Butyl acetate

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For other uses, see Butyl acetate (disambiguation).
n-Butyl acetate
Skeletal formula of butyl acetate
Ball-and-stick model of butyl acetate
CAS number 123-86-4 YesY
PubChem 31272
ChemSpider 29012 YesY
UNII 464P5N1905 YesY
EC number 204-658-1
UN number 1123
KEGG C12304 YesY
ChEBI CHEBI:31328 YesY
RTECS number AF7350000
Jmol-3D images Image 1
Molecular formula C6H12O2
Molar mass 116.16 g mol−1
Appearance Colorless liquid
Odor Fruity
Density 0.8825 g/cm3 (20 °C)[1]
Melting point −78 °C (−108 °F; 195 K) [1]
Boiling point 126.1 °C (259.0 °F; 399.2 K)
at 760 mmHg[1]
Solubility in water 0.68 g/100 mL (20 °C)[1]
Solubility Miscible in EtOH
Soluble in acetone, CHCl3[1]
log P 1.82[1]
Vapor pressure 0.1 kPa (−19 °C)
1.66 kPa (24 °C)[1]
44.5 kPa (100 °C)[2]
0.281 L·atm/mol
Thermal conductivity 0.143 W/m·K (0 °C)
0.136 W/m·K (25 °C)
0.13 W/m·K (50 °C)
0.116 W/m·K (100 °C)[1]
1.3941 (20 °C)[1]
Viscosity 1.002 cP (0 °C)
0.685 cP (25 °C)
0.5 cP (50 °C)
0.305 cP (100 °C)[1]
Dipole moment 1.87 D (24 °C)[1]
225.11 J/mol·K[2]
−609.6 kJ/mol[2]
3467 kJ/mol[2]
GHS pictograms The flame pictogram in the Globally Harmonized System of Classification and Labelling of Chemicals (GHS)The exclamation-mark pictogram in the Globally Harmonized System of Classification and Labelling of Chemicals (GHS)[3]
GHS signal word Warning
H226, H336[3]
EU Index 607-025-00-1
R-phrases R10, R66, R67
S-phrases S25
Main hazards Flammable
NFPA 704
Flammability code 3: Liquids and solids that can be ignited under almost all ambient temperature conditions. Flash point between 23 and 38 °C (73 and 100 °F). E.g., gasoline) Health code 2: Intense or continued but not chronic exposure could cause temporary incapacitation or possible residual injury. E.g., chloroform Reactivity code 0: Normally stable, even under fire exposure conditions, and is not reactive with water. E.g., liquid nitrogen Special hazards (white): no codeNFPA 704 four-colored diamond
Flash point 22 °C (72 °F; 295 K)[4]
Autoignition temperature 370 °C (698 °F; 643 K)[4]
150 ppm (OSHA)[4]
150 ppm[1] (TWA), 200 ppm[1] (STEL)
LD50 10768 mg/kg (rats, oral)[4]
Related compounds
Related acetates Ethyl acetate
Propyl acetate
Amyl acetate
Related compounds Butanol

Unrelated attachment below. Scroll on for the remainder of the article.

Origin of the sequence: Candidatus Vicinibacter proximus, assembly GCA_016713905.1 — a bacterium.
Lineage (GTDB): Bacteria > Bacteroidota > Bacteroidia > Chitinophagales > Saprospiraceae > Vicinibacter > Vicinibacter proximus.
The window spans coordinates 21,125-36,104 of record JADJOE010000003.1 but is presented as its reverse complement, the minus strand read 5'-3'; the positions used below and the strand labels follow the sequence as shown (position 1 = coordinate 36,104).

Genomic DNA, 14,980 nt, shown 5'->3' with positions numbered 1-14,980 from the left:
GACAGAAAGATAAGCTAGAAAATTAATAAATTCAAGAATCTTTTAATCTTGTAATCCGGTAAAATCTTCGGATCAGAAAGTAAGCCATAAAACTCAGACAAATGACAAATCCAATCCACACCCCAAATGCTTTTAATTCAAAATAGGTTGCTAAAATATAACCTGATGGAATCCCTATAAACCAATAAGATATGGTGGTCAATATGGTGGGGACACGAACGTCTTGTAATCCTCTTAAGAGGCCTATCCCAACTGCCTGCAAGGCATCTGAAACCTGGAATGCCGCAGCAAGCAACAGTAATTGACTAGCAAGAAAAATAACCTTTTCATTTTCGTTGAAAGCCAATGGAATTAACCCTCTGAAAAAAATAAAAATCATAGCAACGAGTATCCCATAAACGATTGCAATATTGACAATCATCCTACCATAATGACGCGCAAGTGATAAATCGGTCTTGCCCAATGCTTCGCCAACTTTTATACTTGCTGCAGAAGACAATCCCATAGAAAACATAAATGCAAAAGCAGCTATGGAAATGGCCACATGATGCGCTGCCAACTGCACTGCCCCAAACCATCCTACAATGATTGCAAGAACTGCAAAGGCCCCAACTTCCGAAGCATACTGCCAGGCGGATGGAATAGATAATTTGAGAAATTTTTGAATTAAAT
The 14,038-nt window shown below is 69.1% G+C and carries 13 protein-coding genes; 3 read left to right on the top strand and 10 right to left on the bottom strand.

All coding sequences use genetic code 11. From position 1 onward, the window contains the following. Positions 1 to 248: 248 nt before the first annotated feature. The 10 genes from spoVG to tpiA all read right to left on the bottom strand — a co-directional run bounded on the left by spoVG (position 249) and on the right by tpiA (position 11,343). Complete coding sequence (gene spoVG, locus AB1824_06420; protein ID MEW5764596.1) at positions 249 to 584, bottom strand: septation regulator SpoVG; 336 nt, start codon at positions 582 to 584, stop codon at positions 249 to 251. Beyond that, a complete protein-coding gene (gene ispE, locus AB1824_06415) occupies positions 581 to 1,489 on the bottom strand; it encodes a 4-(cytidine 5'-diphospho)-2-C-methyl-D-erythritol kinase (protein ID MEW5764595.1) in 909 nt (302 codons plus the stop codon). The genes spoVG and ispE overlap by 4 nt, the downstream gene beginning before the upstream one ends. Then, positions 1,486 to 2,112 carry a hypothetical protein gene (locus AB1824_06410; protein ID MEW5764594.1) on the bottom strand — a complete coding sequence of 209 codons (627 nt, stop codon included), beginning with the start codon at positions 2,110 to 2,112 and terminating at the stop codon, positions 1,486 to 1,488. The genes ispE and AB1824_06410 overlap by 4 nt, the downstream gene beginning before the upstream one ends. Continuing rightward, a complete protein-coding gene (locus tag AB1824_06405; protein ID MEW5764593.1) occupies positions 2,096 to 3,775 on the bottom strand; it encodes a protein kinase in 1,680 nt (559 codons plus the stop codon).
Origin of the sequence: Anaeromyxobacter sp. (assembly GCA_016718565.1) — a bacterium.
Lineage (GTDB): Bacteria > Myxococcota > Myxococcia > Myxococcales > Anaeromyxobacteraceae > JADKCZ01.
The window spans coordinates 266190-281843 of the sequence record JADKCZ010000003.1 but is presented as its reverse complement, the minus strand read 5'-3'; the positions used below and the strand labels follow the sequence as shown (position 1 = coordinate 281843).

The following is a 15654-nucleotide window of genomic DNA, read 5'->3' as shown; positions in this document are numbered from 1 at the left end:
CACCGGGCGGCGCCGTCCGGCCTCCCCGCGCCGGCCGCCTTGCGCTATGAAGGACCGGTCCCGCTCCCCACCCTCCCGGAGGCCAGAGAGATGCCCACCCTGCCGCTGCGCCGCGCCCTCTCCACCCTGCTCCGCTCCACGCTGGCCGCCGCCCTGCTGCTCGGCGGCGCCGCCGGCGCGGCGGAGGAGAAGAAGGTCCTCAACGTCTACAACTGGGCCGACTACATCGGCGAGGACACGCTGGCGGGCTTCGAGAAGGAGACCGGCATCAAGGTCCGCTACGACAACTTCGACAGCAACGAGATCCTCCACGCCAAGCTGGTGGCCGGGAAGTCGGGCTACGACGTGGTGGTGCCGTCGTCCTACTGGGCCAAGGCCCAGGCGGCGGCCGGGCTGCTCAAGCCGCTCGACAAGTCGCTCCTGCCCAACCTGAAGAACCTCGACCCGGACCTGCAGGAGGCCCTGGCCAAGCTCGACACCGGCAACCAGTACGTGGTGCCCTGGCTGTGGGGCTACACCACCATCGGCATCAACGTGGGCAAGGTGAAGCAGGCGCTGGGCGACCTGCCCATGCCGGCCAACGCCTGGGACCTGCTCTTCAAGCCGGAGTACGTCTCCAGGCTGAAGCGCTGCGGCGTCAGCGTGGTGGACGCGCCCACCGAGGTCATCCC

Except where noted otherwise, data are given for materials in their standard state (at 25 °C (77 °F), 100 kPa)
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Infobox references

n-Butyl acetate, also known as butyl ethanoate, is an organic compound commonly used as a solvent in the production of lacquers and other products. It is a colorless flammable liquid. Butyl acetate is found in many types of fruit, where along with other chemicals it imparts characteristic flavors and has a sweet smell of banana or apple. It is used as a synthetic fruit flavoring in foods such as candy, ice cream, cheeses, and baked goods.

The other three isomers of butyl acetate are: isobutyl acetate, tert-butyl acetate, and sec-butyl acetate.


Butyl acetates are commonly manufactured by the Fischer esterification of butanol (or its isomer to make an isomer of butyl acetate) and acetic acid with the presence of catalytic sulfuric acid under reflux conditions with the following reaction:[5]

Synthesis Butyl acetate.svg

Occurrence in nature[edit]

Apples, especially of the Red Delicious variety, are flavored in part by this chemical. The alarm pheromones emitted by the Koschevnikov gland of honey bees contain butyl acetate.


  1. ^ a b c d e f g h i j k l m Lide, David R., ed. (2009). CRC Handbook of Chemistry and Physics (90th ed.). Boca Raton, Florida: CRC Press. ISBN 978-1-4200-9084-0. 
  2. ^ a b c d Acetic acid, butyl ester in Linstrom, P.J.; Mallard, W.G. (eds.) NIST Chemistry WebBook, NIST Standard Reference Database Number 69. National Institute of Standards and Technology, Gaithersburg MD. http://webbook.nist.gov (retrieved 2014-06-28)
  3. ^ a b c Sigma-Aldrich Co., Butyl acetate. Retrieved on 2014-06-28.
  4. ^ a b c d e "MSDS of n-Butyl acetate". https://www.fishersci.ca. Fisher Scientific. Retrieved 2014-06-28. 
  5. ^ Acetic acid. (2003). In Ullman's encyclopedia of industrial chemistry (6th ed., Vol. 1, pp. 170-171). Weinheim, Germany: Wiley-VCH.

External links[edit]